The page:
How Different are Conventional and Organic Dairies?26 August 2014
US - According to a USDA-funded study carried out at the University of Oregon (OSU), cows raised on organic dairy farms do not significantly differ from those raised on conventional farms as far as health and nutritional content of their milk is concerned.
The study was carried across three regions of the United States - New York, Wisconsin and Oregon. A total of 292 farms participated in the study. Many organic and conventional dairy farms did not meet standards set by three commonly-used cattle welfare programmes.
According to Mike Gamroth, co-author of the study and professor emeritus in OSU's College of Agricultural Sciences, while the way cows are treated on organic farms differ from conventional dairies, the health outcomes are similar on both farms.
"Few dairies in this study performed well in formal criteria used to measure the health and well-being of cows," Professor Gamroth said.
The project studied various aspects of dairy cow health - nutrition, lameness, udder cleanliness included. Samples of milk were screened for bacteria and common diseases. Farmers were also asked about their operations.
The study came to the following conclusions:
- Ten per cent of the herds met standards for hygiene,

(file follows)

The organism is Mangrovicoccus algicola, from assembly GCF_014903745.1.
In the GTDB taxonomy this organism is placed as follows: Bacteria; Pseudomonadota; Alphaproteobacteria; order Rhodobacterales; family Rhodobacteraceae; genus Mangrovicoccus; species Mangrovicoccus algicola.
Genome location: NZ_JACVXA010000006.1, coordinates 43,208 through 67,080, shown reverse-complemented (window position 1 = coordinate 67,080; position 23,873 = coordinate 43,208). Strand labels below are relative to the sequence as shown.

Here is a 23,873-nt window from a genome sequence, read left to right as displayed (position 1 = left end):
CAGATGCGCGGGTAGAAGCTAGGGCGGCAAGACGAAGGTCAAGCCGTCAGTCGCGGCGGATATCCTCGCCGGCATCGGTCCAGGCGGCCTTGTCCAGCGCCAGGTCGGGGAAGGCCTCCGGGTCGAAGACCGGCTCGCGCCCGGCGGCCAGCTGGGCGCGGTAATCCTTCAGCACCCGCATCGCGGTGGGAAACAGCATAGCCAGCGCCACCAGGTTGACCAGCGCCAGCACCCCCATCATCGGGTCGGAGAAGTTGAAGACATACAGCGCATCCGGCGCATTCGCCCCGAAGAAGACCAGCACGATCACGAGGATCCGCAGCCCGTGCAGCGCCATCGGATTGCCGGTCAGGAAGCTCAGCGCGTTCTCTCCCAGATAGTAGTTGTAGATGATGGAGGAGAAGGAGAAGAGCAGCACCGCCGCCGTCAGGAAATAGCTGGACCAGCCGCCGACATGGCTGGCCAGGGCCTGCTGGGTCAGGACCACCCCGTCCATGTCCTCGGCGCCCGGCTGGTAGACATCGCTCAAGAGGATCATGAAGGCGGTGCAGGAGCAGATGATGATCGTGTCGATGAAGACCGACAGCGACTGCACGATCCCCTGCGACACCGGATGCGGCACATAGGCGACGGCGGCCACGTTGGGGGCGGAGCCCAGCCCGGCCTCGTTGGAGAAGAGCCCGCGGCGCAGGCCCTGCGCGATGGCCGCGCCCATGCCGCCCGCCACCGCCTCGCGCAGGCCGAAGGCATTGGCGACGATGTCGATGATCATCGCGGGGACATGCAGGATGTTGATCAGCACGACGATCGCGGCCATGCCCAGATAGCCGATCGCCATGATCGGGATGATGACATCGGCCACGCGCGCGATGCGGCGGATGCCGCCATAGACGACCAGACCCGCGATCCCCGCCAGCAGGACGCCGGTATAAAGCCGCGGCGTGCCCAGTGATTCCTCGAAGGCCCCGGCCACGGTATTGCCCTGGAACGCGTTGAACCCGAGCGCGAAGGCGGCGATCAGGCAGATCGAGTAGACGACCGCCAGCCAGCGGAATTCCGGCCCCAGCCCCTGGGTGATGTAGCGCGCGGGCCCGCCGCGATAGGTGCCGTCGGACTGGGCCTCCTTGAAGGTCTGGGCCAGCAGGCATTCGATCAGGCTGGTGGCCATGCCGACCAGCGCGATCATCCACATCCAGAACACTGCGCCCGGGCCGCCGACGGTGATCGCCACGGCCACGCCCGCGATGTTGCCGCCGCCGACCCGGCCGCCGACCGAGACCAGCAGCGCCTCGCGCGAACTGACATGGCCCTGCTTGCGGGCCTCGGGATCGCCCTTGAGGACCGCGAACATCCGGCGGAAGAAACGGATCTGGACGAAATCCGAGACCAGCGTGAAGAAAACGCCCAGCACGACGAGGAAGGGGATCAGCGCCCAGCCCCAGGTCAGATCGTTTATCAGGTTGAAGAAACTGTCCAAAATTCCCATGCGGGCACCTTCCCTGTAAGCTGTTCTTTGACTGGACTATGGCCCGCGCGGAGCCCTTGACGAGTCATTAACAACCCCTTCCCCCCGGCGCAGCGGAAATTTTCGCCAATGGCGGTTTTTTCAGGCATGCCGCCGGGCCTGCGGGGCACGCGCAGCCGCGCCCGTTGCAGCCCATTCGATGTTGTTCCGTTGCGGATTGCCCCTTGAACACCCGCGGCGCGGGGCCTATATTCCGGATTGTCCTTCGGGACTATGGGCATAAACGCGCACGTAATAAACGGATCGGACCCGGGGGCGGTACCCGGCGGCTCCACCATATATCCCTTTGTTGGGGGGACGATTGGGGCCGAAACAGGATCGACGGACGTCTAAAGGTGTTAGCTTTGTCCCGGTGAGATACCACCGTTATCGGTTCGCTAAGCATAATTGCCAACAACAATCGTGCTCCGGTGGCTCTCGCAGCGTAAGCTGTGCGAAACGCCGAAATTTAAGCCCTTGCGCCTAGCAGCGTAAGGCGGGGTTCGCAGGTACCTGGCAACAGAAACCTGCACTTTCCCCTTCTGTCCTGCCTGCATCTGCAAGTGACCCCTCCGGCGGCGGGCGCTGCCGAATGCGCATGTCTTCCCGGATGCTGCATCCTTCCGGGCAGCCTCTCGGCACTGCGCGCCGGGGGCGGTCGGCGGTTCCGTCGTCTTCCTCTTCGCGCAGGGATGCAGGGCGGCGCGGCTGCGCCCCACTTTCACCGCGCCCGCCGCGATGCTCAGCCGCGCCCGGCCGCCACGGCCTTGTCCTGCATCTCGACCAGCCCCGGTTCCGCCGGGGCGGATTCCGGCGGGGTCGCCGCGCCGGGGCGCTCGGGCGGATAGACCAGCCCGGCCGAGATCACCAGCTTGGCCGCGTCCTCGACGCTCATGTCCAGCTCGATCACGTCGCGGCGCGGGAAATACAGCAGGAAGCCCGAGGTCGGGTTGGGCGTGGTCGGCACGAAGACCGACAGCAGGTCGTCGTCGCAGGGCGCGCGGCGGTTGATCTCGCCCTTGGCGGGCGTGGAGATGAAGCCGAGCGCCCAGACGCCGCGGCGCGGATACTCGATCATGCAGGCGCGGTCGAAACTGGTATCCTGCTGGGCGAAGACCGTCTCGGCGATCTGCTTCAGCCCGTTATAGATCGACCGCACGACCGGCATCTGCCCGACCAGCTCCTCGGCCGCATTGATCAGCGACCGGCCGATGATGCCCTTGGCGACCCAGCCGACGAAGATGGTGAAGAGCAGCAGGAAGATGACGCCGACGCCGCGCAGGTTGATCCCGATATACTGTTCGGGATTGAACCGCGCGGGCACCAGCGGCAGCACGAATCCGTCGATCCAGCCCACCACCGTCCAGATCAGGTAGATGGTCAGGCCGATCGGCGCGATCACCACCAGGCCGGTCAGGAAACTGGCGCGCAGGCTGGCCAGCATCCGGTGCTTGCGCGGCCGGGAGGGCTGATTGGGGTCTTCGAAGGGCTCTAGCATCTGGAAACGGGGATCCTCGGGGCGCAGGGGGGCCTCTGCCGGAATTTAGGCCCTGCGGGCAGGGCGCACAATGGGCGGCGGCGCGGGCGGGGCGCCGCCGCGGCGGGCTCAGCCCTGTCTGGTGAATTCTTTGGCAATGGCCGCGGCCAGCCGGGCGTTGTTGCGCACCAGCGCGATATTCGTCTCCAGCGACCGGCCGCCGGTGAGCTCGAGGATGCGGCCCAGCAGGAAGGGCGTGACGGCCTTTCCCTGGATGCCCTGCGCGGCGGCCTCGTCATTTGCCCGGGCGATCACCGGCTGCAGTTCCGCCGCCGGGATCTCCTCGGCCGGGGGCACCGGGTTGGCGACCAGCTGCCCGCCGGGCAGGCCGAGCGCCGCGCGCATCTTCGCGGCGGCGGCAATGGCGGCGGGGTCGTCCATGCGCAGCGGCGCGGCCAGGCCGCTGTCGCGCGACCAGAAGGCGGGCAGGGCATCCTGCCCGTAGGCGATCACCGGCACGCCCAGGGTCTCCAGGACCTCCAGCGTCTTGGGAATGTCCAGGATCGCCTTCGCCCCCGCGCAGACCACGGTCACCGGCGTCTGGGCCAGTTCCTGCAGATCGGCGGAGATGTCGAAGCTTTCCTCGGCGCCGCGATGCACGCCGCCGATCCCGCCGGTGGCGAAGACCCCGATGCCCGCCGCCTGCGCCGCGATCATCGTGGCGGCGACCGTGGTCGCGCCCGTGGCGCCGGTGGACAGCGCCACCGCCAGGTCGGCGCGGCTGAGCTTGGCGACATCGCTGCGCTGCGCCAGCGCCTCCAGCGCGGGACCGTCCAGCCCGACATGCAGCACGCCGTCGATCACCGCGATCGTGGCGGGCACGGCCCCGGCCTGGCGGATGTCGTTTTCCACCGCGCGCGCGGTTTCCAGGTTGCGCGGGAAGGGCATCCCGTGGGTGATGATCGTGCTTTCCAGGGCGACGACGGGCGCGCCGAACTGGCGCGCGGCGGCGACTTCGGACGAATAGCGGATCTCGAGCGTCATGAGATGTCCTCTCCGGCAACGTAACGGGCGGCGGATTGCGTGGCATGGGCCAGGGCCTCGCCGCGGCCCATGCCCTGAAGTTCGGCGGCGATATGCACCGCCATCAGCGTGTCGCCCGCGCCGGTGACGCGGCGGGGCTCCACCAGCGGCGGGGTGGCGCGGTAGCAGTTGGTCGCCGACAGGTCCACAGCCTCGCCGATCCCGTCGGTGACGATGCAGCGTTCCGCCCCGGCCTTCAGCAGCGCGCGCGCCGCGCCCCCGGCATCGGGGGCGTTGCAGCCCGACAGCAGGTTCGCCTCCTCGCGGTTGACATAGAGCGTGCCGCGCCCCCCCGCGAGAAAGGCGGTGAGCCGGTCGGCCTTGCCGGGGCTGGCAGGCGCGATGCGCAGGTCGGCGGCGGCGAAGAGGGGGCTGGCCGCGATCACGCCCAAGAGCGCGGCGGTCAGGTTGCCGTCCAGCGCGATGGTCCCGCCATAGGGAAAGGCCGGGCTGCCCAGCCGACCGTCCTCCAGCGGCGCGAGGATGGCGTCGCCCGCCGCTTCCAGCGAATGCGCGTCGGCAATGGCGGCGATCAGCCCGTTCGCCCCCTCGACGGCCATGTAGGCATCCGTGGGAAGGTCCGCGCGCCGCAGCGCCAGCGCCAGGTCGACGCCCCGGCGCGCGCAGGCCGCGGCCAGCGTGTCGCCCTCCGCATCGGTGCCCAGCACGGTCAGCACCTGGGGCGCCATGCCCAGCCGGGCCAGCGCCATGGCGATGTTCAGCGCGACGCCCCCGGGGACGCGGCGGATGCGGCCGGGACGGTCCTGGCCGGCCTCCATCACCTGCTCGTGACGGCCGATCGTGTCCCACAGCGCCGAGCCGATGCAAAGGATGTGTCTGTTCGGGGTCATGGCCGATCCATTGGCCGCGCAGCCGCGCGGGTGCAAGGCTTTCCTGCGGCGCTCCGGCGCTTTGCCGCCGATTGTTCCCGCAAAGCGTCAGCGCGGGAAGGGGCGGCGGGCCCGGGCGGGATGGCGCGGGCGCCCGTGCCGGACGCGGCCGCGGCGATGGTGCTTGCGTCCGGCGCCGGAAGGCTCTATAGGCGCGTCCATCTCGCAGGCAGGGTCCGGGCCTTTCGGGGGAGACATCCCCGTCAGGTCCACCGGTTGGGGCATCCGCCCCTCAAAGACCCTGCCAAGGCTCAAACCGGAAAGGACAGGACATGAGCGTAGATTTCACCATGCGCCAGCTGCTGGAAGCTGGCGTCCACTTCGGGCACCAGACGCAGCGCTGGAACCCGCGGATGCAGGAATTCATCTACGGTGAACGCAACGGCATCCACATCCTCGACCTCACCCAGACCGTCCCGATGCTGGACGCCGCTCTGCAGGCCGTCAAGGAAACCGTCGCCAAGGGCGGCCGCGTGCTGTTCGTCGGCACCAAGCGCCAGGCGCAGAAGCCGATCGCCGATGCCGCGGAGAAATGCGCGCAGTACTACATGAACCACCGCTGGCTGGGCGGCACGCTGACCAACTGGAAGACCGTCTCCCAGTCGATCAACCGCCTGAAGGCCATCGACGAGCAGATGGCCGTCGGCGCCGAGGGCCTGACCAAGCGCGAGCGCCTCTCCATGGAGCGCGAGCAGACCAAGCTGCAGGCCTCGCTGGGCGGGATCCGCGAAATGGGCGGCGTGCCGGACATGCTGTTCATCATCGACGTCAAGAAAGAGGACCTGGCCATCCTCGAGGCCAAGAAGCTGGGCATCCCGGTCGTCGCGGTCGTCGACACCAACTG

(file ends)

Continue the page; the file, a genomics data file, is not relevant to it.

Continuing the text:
- 30 per cent of herds met criteria for body condition,
- 26 per cent of organic and 18 per cent of conventional farms met recommendations for pain relief during dehorning;
- Four per cent of farms fed calves recommended doses of colostrum,
- 88 per cent of farms did not have an integrated plan to control mastitis,
- 42 per cent of conventional farms met standards for treating lameness,
- Cows on organic farms produced 43 per cent less milk per day than conventional non-grazing cattle and 25 per cent less than conventional grazing herds.
"Our data shows there is room for improvement in dairies and sets a benchmark to measure progress in the industry," said Professor Gamroth. "We believe adopting animal welfare standards is part of the solution, as are increases to educational efforts to improve the care of cows."
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